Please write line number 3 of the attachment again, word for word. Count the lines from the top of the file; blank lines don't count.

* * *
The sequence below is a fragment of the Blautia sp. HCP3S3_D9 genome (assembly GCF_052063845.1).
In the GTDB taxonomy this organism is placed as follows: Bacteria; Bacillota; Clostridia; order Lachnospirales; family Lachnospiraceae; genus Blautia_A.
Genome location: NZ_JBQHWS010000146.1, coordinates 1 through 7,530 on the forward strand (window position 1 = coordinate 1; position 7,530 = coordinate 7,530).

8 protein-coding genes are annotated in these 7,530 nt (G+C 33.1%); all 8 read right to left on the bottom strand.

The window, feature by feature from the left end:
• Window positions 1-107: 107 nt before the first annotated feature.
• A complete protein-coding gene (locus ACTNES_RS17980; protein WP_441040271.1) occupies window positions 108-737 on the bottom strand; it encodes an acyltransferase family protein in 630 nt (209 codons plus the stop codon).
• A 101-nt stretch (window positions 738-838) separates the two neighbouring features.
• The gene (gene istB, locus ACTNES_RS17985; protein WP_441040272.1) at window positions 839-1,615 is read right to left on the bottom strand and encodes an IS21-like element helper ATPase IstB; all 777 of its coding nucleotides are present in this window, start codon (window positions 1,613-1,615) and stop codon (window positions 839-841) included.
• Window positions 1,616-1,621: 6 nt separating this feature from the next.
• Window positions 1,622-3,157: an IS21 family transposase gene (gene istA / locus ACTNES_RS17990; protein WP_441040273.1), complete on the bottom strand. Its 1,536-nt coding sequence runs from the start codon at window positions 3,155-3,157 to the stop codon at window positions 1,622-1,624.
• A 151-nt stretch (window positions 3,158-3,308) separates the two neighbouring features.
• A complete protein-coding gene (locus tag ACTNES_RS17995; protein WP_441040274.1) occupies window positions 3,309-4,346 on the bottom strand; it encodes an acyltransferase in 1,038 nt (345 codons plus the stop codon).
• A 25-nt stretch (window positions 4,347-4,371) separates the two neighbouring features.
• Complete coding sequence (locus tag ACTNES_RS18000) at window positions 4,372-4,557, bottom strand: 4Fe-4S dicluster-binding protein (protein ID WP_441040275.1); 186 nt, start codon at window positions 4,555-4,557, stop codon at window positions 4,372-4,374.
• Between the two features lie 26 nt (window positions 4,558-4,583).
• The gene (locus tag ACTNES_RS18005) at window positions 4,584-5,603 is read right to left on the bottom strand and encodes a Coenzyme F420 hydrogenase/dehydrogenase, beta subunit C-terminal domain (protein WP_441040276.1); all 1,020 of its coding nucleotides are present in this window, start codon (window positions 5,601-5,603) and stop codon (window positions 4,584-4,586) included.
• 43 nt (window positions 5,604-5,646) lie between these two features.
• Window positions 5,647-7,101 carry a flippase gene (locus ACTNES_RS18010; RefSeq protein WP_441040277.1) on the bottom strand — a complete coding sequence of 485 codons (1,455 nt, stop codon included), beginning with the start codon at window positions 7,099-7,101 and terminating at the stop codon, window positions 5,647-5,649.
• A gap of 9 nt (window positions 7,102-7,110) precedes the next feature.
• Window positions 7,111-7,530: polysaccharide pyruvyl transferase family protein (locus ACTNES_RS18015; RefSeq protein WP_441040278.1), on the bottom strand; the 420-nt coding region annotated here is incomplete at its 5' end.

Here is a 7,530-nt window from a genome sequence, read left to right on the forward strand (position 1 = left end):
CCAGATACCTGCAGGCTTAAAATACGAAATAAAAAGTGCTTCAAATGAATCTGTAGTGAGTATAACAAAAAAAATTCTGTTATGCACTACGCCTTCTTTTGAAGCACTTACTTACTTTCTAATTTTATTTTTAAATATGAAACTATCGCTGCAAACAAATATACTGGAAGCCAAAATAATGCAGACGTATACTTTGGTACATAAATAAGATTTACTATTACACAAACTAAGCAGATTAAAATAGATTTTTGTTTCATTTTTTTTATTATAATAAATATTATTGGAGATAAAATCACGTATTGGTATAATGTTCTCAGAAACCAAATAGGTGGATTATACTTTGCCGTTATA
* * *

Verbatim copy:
Genome location: NZ_JBQHWS010000146.1, coordinates 1 through 7,530 on the forward strand (window position 1 = coordinate 1; position 7,530 = coordinate 7,530).